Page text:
National Radio says Dunedin City Council’s debt has increased to $620 million.

@@@@ Actually, the debt is likely to be much higher than this.

Mayor’s shambolic response to botched SH88 realignment:

Asked if heads would roll over the council’s handling of the saga, Mr Cull replied “No”. “I think things in hindsight could have been handled better … Given the circumstances before the World Cup, there was a lot of pressure to get things done in a hurry. A few things slipped, it’s fair to say. At the time, council did not make the best decisions, but they probably made it in good faith, so that is the way it is.” ODT Link

### November 22, 2012 – 7:00pm
Nightly interview: Mayor Dave Cull
Dunedin Mayor Dave Cull has warned city council cost-cutting will continue next year, as the local authority looks to again cut into the rates increase. He suggested in an opinion piece in the Otago Daily Times debt and economic development were the headline issues. He is here to tell us why.

### ODT Online Wed, 21 Nov 2012
Debt reduction, economic development focus
Dunedin Mayor Dave Cull lays out what he sees as the challenges facing the city council next year. This year has been a time of challenge and achievement for the Dunedin City Council. Costs and rate rises were substantially contained despite significantly reduced cash-flows. Information flow and public transparency have been enhanced, council confirmed a visionary spatial plan and council company governance has been substantially overhauled and improved.
Read more

STANDARD & POOR’S Rating Services
Dunedin City Council

S&P Statement:
Outlook On New Zealand’s Dunedin City Council Revised To Negative; Ratings Affirmed At ‘AA/A-1+’
Publication date: 20-Nov-2012 23:07:36 EST

MELBOURNE (Standard & Poor’s) Nov. 21, 2012–Standard & Poor’s Ratings Services’ said today that it has revised its outlook on New Zealand’s Dunedin City Council (Dunedin) to negative, from stable. At the same time, the ‘AA/A-1+’ issuer credit ratings on Dunedin were affirmed. The outlook on Dunedin City Treasury Ltd. was also revised to negative, and the issuer credit ratings were affirmed at ‘AA/A-1+’.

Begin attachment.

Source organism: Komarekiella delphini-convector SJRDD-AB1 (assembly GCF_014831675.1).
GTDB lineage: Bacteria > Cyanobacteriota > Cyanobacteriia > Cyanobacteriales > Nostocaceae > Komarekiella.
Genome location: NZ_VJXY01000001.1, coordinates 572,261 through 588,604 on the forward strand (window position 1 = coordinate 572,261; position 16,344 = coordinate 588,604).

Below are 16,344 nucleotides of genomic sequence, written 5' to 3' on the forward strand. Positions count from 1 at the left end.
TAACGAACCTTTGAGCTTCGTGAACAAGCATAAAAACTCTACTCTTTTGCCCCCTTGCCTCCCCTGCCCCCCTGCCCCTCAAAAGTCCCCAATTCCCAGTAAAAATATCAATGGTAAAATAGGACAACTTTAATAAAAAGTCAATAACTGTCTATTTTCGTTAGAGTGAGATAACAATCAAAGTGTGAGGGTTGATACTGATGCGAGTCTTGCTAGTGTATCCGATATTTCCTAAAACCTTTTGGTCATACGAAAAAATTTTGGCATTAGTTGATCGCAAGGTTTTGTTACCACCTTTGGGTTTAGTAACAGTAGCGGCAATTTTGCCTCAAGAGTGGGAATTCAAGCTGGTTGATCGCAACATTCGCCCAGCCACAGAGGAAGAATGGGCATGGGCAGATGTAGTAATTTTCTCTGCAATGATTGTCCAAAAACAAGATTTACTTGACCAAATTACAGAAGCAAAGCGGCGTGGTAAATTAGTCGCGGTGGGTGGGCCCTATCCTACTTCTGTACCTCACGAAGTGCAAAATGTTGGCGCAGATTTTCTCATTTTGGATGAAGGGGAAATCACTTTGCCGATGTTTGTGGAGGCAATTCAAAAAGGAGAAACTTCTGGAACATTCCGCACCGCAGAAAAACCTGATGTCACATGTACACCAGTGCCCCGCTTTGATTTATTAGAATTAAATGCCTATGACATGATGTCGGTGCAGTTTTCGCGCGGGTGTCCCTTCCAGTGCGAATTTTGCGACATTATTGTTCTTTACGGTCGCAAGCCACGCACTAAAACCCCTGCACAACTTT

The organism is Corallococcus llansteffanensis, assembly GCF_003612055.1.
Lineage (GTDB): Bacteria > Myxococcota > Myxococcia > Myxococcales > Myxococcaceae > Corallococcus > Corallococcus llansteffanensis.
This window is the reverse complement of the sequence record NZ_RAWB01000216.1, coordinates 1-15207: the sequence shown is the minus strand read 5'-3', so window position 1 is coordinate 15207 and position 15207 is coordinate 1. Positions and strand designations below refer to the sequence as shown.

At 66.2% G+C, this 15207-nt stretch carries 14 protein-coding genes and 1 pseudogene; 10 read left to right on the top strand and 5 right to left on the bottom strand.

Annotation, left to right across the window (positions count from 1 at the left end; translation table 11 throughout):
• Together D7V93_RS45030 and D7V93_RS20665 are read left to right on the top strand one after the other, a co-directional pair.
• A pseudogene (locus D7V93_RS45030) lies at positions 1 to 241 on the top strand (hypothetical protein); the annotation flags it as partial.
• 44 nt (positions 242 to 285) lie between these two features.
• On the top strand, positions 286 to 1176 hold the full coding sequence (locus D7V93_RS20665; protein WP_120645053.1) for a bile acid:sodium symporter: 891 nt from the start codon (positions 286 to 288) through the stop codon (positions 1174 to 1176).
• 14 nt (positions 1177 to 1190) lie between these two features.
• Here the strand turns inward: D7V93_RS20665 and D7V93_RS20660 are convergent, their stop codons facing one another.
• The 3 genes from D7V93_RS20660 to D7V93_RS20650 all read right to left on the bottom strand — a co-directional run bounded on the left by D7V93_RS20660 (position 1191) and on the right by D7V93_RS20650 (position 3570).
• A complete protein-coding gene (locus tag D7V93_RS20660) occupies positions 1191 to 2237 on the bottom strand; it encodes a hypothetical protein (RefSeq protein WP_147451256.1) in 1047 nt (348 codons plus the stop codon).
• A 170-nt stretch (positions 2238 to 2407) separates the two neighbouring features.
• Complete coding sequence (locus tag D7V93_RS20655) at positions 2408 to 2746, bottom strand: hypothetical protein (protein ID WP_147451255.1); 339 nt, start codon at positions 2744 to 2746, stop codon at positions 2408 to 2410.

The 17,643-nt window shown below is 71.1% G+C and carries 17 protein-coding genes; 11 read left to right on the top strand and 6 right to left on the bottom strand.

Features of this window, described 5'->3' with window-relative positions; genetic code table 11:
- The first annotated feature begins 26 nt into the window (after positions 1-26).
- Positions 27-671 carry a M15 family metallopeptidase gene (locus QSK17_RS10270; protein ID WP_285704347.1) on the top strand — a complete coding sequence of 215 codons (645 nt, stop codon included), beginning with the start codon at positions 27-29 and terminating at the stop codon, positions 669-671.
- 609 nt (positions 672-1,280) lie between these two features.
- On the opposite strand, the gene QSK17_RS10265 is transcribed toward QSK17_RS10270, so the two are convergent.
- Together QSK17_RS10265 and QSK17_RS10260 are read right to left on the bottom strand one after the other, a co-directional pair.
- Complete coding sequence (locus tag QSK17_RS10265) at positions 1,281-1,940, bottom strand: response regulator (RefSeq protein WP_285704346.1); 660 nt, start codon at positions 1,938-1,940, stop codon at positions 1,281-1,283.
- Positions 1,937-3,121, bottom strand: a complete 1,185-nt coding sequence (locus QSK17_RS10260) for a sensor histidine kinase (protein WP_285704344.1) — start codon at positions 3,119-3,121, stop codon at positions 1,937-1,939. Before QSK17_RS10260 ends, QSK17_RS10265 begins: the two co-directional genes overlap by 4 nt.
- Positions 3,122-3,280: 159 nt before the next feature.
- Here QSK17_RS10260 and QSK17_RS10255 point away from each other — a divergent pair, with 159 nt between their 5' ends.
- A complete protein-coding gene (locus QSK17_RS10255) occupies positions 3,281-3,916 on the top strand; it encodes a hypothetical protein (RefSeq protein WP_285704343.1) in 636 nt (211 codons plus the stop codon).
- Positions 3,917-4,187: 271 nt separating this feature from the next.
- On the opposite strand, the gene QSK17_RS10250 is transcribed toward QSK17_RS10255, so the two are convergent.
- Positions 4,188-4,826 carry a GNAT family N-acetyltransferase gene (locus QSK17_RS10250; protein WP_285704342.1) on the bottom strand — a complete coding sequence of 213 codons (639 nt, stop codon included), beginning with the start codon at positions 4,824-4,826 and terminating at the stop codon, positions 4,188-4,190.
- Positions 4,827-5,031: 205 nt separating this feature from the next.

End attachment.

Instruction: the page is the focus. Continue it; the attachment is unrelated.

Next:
“The negative outlook reflects our view that there is a one-in-three chance of a downgrade in the coming two years,” said credit analyst Anthony Walker. “This is based on our view that Dunedin may not achieve its financial targets outlined in its Long-Term Plan, with its after-capital account deficits not improving as quickly as forecast. If this scenario were to materialize, we consider that Dunedin would have limited budgetary flexibility to improve its financial position without deferring asset renewals, which may lead to future infrastructure backlogs.”

Further downward pressure could be placed on the ratings depending on the Auditor General’s investigation into the management of Dunedin’s council-controlled trading organization (CCTO)–Delta Utility Services–which may weaken our assessment of Dunedin’s management of CCTOs; or if there was a change in policy direction such as the introduction of a hard rates cap, or a revised capital-expenditure program without an offsetting increase in revenue which would result in Dunedin’s after-capital account deficits not improving as forecast.

“The ratings could be revised to stable if the council’s budgetary performance strengthens as it forecasts, specifically if the council achieves after-capital account deficits of about 2% of consolidated operating revenues in 2014 and beyond, while maintaining its current budgetary flexibility, and a stable political setting,” said Mr. Walker.

Dunedin City Council’s (Dunedin) individual credit profile reflects the predictable and supportive institutional framework available to local and regional councils within New Zealand, plus our very positive view of Dunedin’s financial management, and the council’s modest contingent liabilities. In our view, these strengths are partially offset by Dunedin’s high debt burden relative to international peers, and low debt-servicing ratio.

Comments received.

Martin Legge
Submitted on 2012/11/22 at 7:46 pm
The reality is most Government Regulatory Agencies are now filled with academics (usually law graduates) who love writing endless reports but lack the capacity, desire or hard edge to conduct interviews where the hard searching questions now being demanded by the “What if” mob will ever be asked.